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Diane Publishing Books
Hydropower: Federal and Nonfederal Investment
Kelsi Bracmort (au); Charles V. Stern (au); Adam Vann (au)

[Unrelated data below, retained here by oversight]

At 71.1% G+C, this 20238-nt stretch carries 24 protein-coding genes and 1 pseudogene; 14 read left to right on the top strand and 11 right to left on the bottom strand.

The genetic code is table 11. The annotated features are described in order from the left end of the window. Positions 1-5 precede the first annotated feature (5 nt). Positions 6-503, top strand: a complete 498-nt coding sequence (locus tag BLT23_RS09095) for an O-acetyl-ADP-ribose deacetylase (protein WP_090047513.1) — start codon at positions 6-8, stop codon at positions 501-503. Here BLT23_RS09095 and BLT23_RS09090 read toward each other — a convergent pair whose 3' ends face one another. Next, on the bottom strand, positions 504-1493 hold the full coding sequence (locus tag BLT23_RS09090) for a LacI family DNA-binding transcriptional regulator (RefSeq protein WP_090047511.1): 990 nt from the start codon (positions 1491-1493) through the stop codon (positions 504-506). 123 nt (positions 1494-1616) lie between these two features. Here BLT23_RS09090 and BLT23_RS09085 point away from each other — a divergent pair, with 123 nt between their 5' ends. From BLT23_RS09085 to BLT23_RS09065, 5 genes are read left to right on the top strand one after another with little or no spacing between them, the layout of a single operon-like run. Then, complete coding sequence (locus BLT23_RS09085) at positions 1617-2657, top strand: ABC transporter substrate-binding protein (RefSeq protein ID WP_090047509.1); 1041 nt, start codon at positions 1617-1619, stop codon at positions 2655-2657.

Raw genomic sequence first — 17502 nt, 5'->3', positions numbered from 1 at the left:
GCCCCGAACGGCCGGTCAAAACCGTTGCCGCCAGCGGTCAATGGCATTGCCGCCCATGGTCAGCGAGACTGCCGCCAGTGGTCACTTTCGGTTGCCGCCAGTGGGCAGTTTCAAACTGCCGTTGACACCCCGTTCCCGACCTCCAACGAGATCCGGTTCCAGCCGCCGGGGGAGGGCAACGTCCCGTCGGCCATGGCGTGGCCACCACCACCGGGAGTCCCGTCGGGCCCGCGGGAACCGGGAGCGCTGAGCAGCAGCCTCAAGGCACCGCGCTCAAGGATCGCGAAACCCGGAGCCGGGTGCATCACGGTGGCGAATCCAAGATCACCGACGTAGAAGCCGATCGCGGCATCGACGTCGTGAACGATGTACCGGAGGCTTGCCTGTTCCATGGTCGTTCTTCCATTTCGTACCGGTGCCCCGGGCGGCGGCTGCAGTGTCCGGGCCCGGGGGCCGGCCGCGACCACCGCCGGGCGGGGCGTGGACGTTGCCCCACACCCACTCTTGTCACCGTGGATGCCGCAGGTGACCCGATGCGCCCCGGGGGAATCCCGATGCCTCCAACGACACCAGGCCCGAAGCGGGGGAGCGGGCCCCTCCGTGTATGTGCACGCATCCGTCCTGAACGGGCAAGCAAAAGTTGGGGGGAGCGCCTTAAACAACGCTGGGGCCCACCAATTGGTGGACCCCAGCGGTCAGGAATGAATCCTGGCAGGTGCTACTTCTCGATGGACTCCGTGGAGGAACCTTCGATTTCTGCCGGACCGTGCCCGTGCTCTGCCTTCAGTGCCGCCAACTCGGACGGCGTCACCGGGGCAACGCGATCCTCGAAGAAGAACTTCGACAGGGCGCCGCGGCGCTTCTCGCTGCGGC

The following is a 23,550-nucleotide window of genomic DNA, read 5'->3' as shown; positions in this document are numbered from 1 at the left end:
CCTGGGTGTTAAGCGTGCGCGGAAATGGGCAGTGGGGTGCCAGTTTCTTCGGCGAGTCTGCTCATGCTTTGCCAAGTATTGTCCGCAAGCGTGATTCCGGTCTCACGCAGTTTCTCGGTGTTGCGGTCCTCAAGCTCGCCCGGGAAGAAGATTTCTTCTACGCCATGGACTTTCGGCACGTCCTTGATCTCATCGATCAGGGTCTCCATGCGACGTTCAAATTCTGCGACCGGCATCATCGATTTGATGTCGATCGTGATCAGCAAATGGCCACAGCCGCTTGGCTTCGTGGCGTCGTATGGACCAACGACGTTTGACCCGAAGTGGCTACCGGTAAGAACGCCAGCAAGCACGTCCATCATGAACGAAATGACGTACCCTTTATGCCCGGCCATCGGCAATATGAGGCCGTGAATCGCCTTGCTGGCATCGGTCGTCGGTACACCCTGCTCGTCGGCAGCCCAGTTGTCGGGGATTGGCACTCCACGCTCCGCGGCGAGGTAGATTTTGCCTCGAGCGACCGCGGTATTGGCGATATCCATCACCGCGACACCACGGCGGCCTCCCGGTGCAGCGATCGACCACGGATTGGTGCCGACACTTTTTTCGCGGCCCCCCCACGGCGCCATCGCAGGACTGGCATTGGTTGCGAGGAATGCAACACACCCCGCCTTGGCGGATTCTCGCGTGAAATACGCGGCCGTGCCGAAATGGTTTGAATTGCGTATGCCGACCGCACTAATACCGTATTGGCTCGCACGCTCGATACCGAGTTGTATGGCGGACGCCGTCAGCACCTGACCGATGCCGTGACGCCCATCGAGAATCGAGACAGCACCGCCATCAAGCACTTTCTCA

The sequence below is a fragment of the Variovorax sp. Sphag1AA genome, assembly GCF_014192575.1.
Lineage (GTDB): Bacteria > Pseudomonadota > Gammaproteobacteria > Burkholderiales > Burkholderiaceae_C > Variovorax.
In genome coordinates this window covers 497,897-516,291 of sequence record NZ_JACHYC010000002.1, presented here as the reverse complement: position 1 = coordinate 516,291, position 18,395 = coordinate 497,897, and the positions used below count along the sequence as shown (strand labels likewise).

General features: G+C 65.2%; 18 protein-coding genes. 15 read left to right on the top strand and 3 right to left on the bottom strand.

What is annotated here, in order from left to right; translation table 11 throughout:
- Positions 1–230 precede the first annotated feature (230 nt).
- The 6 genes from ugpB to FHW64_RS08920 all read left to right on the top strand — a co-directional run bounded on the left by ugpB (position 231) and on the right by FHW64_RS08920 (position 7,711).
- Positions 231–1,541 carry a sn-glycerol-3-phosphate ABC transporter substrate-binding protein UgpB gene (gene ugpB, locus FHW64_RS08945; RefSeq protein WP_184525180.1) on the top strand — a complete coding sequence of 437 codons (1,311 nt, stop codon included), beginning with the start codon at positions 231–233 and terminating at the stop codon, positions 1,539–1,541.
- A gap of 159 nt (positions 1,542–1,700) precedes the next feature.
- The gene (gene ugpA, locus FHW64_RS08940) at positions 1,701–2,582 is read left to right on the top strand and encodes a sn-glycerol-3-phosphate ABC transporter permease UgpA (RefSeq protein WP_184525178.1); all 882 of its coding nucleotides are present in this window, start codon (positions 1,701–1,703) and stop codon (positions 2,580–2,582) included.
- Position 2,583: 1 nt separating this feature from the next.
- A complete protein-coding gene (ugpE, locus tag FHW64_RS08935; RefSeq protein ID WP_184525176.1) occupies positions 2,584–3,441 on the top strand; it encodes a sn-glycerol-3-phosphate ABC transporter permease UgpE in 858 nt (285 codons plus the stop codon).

Congress is examining numerous energy sources to determine their contribution to the nationäó»s energy portfolio and the federal role in supporting these sources. Hydropower, the use of flowing water to produce electricity, is one such source; it accounted for approx. 6% of total U.S. net electricity generation in 2010. The advantages of hydropower include its status as a continuous, or baseload, power source that releases minimal air pollutants during power generation relative to fossil fuels. Some of its disadvantages, depending on the type of hydropower plant, include high initial capital costs, ecosystem disruption, and reduced generation during low water years and seasons. Hydropower project ownership can be categorized as federal or nonfederal. The bulk of federal projects are owned and managed by the Bureau of Reclamation and the U.S. Army Corps of Engineers. Nonfederal projects are licensed and overseen by the Federal Energy Regulatory Comm. (FERC). Contents of this report: Background; Federal Hydropower; Nonfederal Hydropower; Legislative Questions; Conclusion. Figure. This is a print on demand report.
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